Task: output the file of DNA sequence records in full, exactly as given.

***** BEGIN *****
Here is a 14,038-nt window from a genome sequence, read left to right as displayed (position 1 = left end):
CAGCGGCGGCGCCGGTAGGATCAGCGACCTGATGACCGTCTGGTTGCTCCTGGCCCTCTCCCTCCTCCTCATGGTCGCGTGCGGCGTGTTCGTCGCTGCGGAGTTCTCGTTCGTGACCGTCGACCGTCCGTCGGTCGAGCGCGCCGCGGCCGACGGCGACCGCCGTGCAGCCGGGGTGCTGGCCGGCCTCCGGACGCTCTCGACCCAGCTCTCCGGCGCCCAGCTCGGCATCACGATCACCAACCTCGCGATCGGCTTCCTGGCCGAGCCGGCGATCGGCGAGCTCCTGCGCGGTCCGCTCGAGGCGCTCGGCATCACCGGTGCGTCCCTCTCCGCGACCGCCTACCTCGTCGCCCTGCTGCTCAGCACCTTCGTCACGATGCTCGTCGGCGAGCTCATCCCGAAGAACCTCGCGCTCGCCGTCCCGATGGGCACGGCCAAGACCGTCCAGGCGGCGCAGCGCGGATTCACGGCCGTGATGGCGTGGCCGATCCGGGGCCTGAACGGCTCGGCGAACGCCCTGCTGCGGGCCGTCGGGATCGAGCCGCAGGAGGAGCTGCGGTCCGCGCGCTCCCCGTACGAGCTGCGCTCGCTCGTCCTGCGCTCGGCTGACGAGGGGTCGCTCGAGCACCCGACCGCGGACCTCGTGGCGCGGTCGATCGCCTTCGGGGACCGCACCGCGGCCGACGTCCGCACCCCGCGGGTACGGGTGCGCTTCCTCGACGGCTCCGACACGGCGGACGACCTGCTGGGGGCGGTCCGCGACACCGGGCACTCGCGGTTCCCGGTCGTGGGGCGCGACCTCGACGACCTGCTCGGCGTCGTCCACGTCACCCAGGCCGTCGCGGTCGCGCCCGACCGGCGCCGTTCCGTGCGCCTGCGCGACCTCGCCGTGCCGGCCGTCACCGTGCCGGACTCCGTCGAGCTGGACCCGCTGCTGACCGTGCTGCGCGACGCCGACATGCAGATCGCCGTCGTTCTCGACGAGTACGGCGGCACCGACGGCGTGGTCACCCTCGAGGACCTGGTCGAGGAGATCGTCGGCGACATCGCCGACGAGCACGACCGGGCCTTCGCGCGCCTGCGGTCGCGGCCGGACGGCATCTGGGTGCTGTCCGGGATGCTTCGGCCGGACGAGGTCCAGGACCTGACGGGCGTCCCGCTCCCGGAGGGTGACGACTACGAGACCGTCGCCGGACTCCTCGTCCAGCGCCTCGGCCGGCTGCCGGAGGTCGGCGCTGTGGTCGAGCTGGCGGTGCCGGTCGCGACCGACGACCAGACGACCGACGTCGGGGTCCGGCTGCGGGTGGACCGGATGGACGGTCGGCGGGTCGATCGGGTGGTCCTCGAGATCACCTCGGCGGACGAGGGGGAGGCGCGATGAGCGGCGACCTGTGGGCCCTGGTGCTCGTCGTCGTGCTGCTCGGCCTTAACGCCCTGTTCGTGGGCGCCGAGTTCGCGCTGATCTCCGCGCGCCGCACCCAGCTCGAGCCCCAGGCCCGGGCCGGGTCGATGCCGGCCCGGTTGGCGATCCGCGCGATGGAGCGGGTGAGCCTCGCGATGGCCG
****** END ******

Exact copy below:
Here is a 14,038-nt window from a genome sequence, read left to right as displayed (position 1 = left end):
CAGCGGCGGCGCCGGTAGGATCAGCGACCTGATGACCGTCTGGTTGCTCCTGGCCCTCTCCCTCCTCCTCATGGTCGCGTGCGGCGTGTTCGTCGCTGCGGAGTTCTCGTTCGTGACCGTCGACCGTCCGTCGGTCGAGCGCGCCGCGGCCGACGGCGACCGCCGTGCAGCCGGGGTGCTGGCCGGCCTCCGGACGCTCTCGACCCAGCTCTCCGGCGCCCAGCTCGGCATCACGATCACCAACCTCGCGATCGGCTTCCTGGCCGAGCCGGCGATCGGCGAGCTCCTGCGCGGTCCGCTCGAGGCGCTCGGCATCACCGGTGCGTCCCTCTCCGCGACCGCCTACCTCGTCGCCCTGCTGCTCAGCACCTTCGTCACGATGCTCGTCGGCGAGCTCATCCCGAAGAACCTCGCGCTCGCCGTCCCGATGGGCACGGCCAAGACCGTCCAGGCGGCGCAGCGCGGATTCACGGCCGTGATGGCGTGGCCGATCCGGGGCCTGAACGGCTCGGCGAACGCCCTGCTGCGGGCCGTCGGGATCGAGCCGCAGGAGGAGCTGCGGTCCGCGCGCTCCCCGTACGAGCTGCGCTCGCTCGTCCTGCGCTCGGCTGACGAGGGGTCGCTCGAGCACCCGACCGCGGACCTCGTGGCGCGGTCGATCGCCTTCGGGGACCGCACCGCGGCCGACGTCCGCACCCCGCGGGTACGGGTGCGCTTCCTCGACGGCTCCGACACGGCGGACGACCTGCTGGGGGCGGTCCGCGACACCGGGCACTCGCGGTTCCCGGTCGTGGGGCGCGACCTCGACGACCTGCTCGGCGTCGTCCACGTCACCCAGGCCGTCGCGGTCGCGCCCGACCGGCGCCGTTCCGTGCGCCTGCGCGACCTCGCCGTGCCGGCCGTCACCGTGCCGGACTCCGTCGAGCTGGACCCGCTGCTGACCGTGCTGCGCGACGCCGACATGCAGATCGCCGTCGTTCTCGACGAGTACGGCGGCACCGACGGCGTGGTCACCCTCGAGGACCTGGTCGAGGAGATCGTCGGCGACATCGCCGACGAGCACGACCGGGCCTTCGCGCGCCTGCGGTCGCGGCCGGACGGCATCTGGGTGCTGTCCGGGATGCTTCGGCCGGACGAGGTCCAGGACCTGACGGGCGTCCCGCTCCCGGAGGGTGACGACTACGAGACCGTCGCCGGACTCCTCGTCCAGCGCCTCGGCCGGCTGCCGGAGGTCGGCGCTGTGGTCGAGCTGGCGGTGCCGGTCGCGACCGACGACCAGACGACCGACGTCGGGGTCCGGCTGCGGGTGGACCGGATGGACGGTCGGCGGGTCGATCGGGTGGTCCTCGAGATCACCTCGGCGGACGAGGGGGAGGCGCGATGAGCGGCGACCTGTGGGCCCTGGTGCTCGTCGTCGTGCTGCTCGGCCTTAACGCCCTGTTCGTGGGCGCCGAGTTCGCGCTGATCTCCGCGCGCCGCACCCAGCTCGAGCCCCAGGCCCGGGCCGGGTCGATGCCGGCCCGGTTGGCGATCCGCGCGATGGAGCGGGTGAGCCTCGCGATGGCCG